The TPM article by Sahir Kapur, Atheists Get The Shaft In New York Town After Supreme Court Ruling., begins:
Less than four months later, the town of Greece has adopted an invocation policy that excludes non-religious citizens and potentially shuts out faiths that aren’t well-established in the town, according to a top secular group.
Seeking to “avail itself of the Supreme Court’s recognition” that government prayer is constitutional, the new policy restricts opening remarks to “assemblies with an established presence in the Town of Greece that regularly meet for the primary purpose of sharing a religious perspective.”
Translation: atheists and agnostics need not apply. And unless the board clerk decides that your faith has an “established presence” in the New York town of fewer than 100,000, you may not deliver an invocation.
Barry Lynn, the executive director the Americans United For Separation of Church and State, torched the new policy as unconstitutional and a warning sign for cities and towns all across the United States which may seek to adopt a similar policy.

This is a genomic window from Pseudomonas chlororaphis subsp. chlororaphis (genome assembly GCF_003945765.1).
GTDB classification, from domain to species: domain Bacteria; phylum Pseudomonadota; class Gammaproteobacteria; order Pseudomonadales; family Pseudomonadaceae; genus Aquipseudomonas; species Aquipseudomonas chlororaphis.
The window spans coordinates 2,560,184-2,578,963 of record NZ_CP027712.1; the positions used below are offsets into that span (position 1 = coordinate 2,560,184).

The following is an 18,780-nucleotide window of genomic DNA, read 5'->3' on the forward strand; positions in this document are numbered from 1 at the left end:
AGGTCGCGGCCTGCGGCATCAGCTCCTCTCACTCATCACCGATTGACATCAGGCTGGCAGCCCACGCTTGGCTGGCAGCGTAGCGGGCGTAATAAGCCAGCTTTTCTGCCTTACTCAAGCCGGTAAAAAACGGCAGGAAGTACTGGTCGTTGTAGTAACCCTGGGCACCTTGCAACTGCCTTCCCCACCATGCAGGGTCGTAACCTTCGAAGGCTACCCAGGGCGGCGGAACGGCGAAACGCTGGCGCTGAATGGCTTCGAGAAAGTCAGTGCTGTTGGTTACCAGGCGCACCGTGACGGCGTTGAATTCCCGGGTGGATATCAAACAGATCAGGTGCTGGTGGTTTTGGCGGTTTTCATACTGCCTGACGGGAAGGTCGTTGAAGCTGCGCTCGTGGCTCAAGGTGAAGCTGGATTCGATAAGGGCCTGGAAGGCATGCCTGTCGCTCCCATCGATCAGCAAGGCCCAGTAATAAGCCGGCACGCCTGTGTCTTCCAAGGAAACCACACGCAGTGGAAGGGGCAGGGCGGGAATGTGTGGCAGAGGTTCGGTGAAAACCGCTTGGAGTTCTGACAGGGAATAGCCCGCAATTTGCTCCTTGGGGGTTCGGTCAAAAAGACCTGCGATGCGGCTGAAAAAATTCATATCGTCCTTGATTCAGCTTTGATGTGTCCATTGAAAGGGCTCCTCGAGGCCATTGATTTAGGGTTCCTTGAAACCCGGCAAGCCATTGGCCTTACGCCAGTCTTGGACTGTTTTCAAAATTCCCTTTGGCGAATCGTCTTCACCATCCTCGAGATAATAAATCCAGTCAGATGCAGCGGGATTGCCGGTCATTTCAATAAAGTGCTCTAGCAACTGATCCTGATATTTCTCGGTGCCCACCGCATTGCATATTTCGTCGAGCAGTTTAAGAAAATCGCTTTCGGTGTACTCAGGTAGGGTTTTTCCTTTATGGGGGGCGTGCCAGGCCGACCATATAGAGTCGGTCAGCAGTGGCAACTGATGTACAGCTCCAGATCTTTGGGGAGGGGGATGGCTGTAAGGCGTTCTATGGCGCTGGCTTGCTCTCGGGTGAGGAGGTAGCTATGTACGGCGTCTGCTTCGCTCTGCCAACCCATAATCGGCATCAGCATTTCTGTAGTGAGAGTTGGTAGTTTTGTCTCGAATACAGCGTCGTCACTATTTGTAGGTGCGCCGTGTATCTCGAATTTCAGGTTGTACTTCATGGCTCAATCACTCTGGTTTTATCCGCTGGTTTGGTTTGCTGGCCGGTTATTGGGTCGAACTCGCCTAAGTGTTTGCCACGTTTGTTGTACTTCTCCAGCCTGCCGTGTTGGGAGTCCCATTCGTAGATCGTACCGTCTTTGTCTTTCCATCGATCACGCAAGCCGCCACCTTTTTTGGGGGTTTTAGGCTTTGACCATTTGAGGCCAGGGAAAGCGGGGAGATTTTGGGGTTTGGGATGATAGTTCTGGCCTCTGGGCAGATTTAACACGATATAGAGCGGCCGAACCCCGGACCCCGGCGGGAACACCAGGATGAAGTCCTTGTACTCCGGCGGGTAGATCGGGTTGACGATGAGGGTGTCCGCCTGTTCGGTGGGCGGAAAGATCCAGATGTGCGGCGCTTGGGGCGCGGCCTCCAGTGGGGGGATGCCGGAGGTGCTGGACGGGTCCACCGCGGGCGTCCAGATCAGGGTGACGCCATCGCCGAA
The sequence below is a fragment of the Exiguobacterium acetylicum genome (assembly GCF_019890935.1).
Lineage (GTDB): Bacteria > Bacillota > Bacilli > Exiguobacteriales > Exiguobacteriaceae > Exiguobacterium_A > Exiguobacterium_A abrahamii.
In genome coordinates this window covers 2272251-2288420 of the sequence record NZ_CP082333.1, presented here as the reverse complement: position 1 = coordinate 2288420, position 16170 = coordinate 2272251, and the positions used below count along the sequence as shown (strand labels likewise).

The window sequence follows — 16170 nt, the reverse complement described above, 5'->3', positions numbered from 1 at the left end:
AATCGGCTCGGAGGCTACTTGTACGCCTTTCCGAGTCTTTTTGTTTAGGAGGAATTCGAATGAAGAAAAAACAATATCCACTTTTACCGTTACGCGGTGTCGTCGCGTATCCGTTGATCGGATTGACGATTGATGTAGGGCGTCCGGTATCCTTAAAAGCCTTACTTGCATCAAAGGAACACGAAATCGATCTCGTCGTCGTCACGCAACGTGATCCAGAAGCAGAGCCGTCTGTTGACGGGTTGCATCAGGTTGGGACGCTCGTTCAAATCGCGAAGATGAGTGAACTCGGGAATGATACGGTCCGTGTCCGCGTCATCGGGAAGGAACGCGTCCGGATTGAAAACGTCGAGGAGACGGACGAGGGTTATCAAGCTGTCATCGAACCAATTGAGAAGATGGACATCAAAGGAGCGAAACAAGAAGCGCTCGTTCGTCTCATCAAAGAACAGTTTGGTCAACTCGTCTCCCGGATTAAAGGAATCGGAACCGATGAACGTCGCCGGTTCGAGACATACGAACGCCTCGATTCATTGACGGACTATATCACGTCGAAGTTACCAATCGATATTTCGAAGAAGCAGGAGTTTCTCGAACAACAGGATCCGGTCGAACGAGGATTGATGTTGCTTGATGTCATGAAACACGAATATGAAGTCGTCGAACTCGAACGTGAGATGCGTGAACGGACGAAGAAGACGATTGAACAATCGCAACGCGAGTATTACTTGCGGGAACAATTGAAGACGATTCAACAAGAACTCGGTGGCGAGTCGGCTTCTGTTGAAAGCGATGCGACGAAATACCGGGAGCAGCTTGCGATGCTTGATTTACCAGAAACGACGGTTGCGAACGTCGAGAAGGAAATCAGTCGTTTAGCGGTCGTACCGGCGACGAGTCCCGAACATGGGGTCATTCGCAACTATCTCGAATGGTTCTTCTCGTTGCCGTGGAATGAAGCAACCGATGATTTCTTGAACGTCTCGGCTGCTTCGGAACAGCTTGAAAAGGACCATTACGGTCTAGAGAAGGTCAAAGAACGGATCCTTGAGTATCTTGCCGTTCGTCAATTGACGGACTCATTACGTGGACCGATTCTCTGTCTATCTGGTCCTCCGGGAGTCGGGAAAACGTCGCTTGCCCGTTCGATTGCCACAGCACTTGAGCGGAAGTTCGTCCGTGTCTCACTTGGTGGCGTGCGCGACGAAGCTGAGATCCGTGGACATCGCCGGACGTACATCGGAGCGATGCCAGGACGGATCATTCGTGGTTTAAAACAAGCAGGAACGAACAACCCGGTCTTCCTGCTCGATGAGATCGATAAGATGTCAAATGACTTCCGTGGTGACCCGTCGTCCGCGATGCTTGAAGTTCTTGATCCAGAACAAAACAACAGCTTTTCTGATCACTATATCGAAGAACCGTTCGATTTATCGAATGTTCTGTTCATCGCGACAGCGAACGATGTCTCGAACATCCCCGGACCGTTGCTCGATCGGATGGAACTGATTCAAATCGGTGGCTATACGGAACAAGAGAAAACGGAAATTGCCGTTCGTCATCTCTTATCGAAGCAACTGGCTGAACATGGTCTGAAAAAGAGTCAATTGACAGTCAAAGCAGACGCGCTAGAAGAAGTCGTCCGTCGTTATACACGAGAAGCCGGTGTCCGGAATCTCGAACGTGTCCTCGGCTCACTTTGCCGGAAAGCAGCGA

You know, it occurs to me that the recent landmark decisions by The Five on this Supreme Court have obverse aspects of the seven wishes schlubby Dudley Moore is granted by devastating devil Peter Cook in the brilliant 1967 comedy, “Bedazzled.”
As Moore attempts over and over to “perfect” his wishes − filling in all the holes which Cook has warned he will slip through (“It’s my job,” Cook says in effect. “I’m the devil, that’s what I do”) − Cook’s debonair Satan snakes into every activated wish and wrecks Moore’s dreams.
The Supreme Court’s decisions, unlike Moore’s more and more obsessively detailed wishes, are the opposite − so simplistic they become the devil’s playground without him, i.e., the Devil, doing any work whatsoever.
Did I just call The Five acolytes of Satan? Hey, why not.